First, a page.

The Roof Onions of Gudbrandsdalen in Norway

On 3rd July 2009, local historian Geir Neverdal invited me on a tour to witness first hand the old traditional onion roofs of Gudbrandsdalen near the town of Otta. I had first heard of Geir through the following web site about these very special old turf roofs on which Allium fistulosum / welsh onion / pipeløk had been planted as a protection against fire (the leaves are succulent even in very dry conditions and this Siberian species is extremely hardy and drought tolerant): http://www.otta2000.com/Diverse/Pipeloek/pipeloek.htm. The onions were also traditionally harvested in spring and used in scrambled egg and other dishes.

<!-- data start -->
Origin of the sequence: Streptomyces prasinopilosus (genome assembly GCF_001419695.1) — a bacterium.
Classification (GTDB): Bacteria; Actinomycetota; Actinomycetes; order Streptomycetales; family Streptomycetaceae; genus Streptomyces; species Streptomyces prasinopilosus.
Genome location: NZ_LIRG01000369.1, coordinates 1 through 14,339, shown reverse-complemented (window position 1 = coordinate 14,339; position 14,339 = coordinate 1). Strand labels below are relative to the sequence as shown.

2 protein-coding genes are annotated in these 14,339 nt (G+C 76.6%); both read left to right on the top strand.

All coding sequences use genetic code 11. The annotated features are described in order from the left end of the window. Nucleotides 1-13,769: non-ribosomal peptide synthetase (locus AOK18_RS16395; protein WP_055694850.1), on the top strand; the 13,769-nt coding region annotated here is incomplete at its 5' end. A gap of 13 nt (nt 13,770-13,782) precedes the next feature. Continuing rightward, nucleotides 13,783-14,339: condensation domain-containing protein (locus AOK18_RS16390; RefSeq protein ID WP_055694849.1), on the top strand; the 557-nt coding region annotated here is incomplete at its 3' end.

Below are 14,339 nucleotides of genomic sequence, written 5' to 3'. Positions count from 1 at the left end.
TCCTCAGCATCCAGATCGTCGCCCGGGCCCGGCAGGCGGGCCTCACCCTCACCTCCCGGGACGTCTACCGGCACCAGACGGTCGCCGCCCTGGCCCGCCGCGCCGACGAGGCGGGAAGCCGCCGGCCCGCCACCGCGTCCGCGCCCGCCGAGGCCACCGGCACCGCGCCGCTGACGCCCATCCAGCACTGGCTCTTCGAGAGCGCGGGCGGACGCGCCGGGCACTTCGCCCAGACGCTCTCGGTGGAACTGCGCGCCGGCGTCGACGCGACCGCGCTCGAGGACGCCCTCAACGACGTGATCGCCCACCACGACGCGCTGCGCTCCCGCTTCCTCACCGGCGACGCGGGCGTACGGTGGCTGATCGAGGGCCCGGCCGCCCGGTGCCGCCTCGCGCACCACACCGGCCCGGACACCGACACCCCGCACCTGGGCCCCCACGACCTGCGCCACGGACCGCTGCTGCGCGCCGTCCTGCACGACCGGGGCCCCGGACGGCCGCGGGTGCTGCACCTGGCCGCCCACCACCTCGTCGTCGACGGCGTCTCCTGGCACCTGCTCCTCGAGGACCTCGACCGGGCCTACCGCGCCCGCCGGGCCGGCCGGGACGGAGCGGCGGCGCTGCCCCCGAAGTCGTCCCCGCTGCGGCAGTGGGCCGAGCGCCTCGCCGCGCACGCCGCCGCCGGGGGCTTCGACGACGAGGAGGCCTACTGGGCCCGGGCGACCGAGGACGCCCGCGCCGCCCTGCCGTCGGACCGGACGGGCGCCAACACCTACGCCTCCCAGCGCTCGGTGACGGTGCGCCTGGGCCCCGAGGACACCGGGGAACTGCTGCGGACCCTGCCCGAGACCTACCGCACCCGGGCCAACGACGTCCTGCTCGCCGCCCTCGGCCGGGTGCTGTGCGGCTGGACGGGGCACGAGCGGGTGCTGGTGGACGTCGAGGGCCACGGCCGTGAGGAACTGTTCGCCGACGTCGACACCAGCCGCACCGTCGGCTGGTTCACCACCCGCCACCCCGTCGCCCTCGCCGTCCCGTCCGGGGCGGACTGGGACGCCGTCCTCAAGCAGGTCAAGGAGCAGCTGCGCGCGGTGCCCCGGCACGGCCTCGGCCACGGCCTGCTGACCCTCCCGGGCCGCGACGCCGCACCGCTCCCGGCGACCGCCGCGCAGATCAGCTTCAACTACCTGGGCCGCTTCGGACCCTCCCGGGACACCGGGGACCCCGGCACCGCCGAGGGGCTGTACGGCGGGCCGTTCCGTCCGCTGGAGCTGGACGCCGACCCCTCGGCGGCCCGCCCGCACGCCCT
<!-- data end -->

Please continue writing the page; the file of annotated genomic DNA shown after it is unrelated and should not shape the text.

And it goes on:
He had arranged visits to 5 different farms near Otta and Vågå.  Two local botanists had also been invited along: Hans Petter Schwencke and  Bjørn Engehagen.

One Norwegian botanist thinks that as these roof onions have developed over such a long time in this very special environment that they should be lifted to species level. I suggest Allium gudbrandsdaliensis ;)

Geir also blogged about the tour here http://www.otta2000.com/Diverse/Pipeloek/pipeloek.htm#Prosjektleder_

Below are a series of pictures from these farms: Søre Breden where owners Knut Romsås Breden og Eldri Seim met us; Hole; Nedre Gjetsiden;  Nerøygarden (where Ingrid Dokken and her husband met us)and, finally,  Sve Gård in Vågå kommune where farmer Harald Bjørndal showed us around. At the bottom is a document in Norwegian which I wrote after the visit. The story of these onions is also told in my book Around the World in 80 plants!

Download (PDF, 2.18MB)

 

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